Q: You mention how proud you are of your heritage, and you keep the tradition alive via your vintage Native American jewelry Etsy store. How does that cultural knowledge play into your coaching practice?

Since I was a child, I had the advantage of meeting people from all over the world, right in my own hometown, when they would come shop in one of the stores my family owned. I was able to witness various cultural and religious practices in action, in addition to learning more about my own mixed heritage, part of which originates from the Ute tribe. 

I’ve learned to be mindful of the various dietary and modesty or other religious clothing practices when it comes to helping clients plan out an online nutrition or exercise program. In the Native American jewelry business, one might be surprised to learn that many people from the Middle East are also involved in the trade. Over the years, my family has developed friendships with many of these families, and through this I’ve learned about various traditions which involve fasting. Believe it or not, it is possible to provide workout program management around these sacred practices!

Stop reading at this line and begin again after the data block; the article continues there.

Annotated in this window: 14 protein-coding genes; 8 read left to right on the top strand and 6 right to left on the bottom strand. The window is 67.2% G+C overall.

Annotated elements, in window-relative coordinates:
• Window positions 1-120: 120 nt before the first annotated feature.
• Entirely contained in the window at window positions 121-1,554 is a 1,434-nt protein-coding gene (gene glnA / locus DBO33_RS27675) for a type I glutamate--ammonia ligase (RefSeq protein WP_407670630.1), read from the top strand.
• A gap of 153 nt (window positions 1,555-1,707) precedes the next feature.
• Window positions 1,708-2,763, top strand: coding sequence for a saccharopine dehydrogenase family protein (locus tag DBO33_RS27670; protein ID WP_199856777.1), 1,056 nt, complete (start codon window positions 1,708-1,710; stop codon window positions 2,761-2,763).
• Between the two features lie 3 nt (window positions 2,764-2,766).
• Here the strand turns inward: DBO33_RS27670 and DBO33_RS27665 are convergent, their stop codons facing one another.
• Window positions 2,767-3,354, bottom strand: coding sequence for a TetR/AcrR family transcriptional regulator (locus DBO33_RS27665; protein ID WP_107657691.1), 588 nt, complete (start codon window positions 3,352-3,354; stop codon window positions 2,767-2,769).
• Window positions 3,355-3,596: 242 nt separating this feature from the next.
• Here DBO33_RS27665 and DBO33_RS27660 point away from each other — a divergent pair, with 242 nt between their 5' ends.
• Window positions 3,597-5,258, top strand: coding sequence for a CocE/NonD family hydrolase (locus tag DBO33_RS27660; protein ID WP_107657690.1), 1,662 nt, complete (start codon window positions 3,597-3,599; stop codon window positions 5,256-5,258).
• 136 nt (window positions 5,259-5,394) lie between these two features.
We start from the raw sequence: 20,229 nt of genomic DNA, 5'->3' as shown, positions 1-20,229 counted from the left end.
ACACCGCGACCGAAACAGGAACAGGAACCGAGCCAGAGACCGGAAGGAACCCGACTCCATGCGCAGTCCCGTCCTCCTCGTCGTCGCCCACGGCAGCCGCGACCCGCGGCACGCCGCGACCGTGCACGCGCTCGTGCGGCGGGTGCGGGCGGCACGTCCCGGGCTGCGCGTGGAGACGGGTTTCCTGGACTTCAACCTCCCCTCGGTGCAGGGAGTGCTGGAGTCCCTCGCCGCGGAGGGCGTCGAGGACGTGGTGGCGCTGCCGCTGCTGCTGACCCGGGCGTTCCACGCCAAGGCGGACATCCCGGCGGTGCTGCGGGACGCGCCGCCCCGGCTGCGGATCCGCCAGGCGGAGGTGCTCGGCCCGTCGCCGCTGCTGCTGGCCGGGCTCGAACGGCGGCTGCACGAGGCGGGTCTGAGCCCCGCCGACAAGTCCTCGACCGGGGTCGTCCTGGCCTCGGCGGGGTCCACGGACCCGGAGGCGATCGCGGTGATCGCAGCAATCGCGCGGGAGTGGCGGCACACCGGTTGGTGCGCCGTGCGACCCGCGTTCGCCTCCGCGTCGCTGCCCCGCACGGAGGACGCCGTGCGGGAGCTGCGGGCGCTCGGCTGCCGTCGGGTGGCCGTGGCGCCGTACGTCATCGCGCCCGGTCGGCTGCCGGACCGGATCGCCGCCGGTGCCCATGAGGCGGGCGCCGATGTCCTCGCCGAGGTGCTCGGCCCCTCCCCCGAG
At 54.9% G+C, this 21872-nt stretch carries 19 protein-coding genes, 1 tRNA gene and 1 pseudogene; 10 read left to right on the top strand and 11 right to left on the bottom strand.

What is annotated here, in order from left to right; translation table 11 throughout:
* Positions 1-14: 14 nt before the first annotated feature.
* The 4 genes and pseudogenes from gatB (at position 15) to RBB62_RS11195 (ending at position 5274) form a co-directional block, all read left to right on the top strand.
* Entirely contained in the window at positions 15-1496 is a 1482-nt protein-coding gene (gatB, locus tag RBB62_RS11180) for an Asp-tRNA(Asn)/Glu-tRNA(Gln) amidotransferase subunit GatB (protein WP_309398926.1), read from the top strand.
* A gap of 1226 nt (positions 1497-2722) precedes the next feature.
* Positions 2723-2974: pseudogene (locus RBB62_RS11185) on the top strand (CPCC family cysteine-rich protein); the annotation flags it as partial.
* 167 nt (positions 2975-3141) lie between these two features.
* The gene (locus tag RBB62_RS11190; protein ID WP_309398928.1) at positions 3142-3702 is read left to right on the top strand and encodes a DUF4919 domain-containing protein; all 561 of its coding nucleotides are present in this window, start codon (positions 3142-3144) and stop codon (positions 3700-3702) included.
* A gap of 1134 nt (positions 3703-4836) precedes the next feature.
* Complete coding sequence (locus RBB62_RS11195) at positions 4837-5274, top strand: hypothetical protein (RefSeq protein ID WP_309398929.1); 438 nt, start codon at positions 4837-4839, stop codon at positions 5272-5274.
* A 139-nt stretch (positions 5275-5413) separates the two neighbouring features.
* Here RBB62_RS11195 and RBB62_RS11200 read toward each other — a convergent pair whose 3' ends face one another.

Q: What about your abilities with creative writing…How do you use those in your personal training practice?

Well I am very excited to say that I am in the early stages of planning an e-book related to maintaining a fit lifestyle while dealing with a chronic pain condition. As my plans move further along, I’ll be able to slowly share more!

Q: What’s your process for onboarding a new client?

Aside from all of the typical fitness assessments and questionnaires one might complete when in the beginning stages of working with a trainer, I also ask pointed questions designed to get to the heart of what is driving that person. I don’t want to waste anyone’s time, and I of course don’t want to waste my time. Most importantly, I want to ensure that the vision they have in mind is realistic. Many times, trainer-client relationships will deteriorate simply due to them not communicating well enough to get on the same page from day 1.

Once we have established that we are on the same page, we work on setting SMART goals.

After all of this, I put together a custom package for the client. This may involve adding in nutrition coaching, daily check-ins (I like to schedule those based around each individual’s “trigger” time- a time of day where he or she may feel s/he needs the most support and encouragement), etc. Or, it may simply be a set number of sessions per week.